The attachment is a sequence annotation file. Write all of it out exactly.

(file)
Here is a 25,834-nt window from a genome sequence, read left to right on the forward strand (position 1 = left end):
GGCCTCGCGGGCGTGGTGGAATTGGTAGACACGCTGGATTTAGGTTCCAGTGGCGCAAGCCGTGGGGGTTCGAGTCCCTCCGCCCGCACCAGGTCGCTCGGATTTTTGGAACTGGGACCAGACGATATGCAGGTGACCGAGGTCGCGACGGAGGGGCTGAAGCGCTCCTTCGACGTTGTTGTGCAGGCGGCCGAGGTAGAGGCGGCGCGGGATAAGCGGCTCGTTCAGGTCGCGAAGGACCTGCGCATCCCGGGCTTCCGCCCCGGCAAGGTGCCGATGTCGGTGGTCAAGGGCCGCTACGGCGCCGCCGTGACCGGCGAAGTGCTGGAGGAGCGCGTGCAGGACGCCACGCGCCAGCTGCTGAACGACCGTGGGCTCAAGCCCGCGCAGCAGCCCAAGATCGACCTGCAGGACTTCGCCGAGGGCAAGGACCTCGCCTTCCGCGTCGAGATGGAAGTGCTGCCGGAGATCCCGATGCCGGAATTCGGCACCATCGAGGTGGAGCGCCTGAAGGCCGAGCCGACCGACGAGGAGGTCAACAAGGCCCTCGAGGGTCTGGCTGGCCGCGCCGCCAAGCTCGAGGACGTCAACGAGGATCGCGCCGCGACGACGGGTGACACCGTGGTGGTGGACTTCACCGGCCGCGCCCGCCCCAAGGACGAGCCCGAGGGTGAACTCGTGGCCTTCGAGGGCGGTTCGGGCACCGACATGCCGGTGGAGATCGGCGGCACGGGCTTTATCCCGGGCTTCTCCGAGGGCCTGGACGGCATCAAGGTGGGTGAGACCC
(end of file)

Here is a 25,834-nt window from a genome sequence, read left to right on the forward strand (position 1 = left end):
GGCCTCGCGGGCGTGGTGGAATTGGTAGACACGCTGGATTTAGGTTCCAGTGGCGCAAGCCGTGGGGGTTCGAGTCCCTCCGCCCGCACCAGGTCGCTCGGATTTTTGGAACTGGGACCAGACGATATGCAGGTGACCGAGGTCGCGACGGAGGGGCTGAAGCGCTCCTTCGACGTTGTTGTGCAGGCGGCCGAGGTAGAGGCGGCGCGGGATAAGCGGCTCGTTCAGGTCGCGAAGGACCTGCGCATCCCGGGCTTCCGCCCCGGCAAGGTGCCGATGTCGGTGGTCAAGGGCCGCTACGGCGCCGCCGTGACCGGCGAAGTGCTGGAGGAGCGCGTGCAGGACGCCACGCGCCAGCTGCTGAACGACCGTGGGCTCAAGCCCGCGCAGCAGCCCAAGATCGACCTGCAGGACTTCGCCGAGGGCAAGGACCTCGCCTTCCGCGTCGAGATGGAAGTGCTGCCGGAGATCCCGATGCCGGAATTCGGCACCATCGAGGTGGAGCGCCTGAAGGCCGAGCCGACCGACGAGGAGGTCAACAAGGCCCTCGAGGGTCTGGCTGGCCGCGCCGCCAAGCTCGAGGACGTCAACGAGGATCGCGCCGCGACGACGGGTGACACCGTGGTGGTGGACTTCACCGGCCGCGCCCGCCCCAAGGACGAGCCCGAGGGTGAACTCGTGGCCTTCGAGGGCGGTTCGGGCACCGACATGCCGGTGGAGATCGGCGGCACGGGCTTTATCCCGGGCTTCTCCGAGGGCCTGGACGGCATCAAGGTGGGTGAGACCC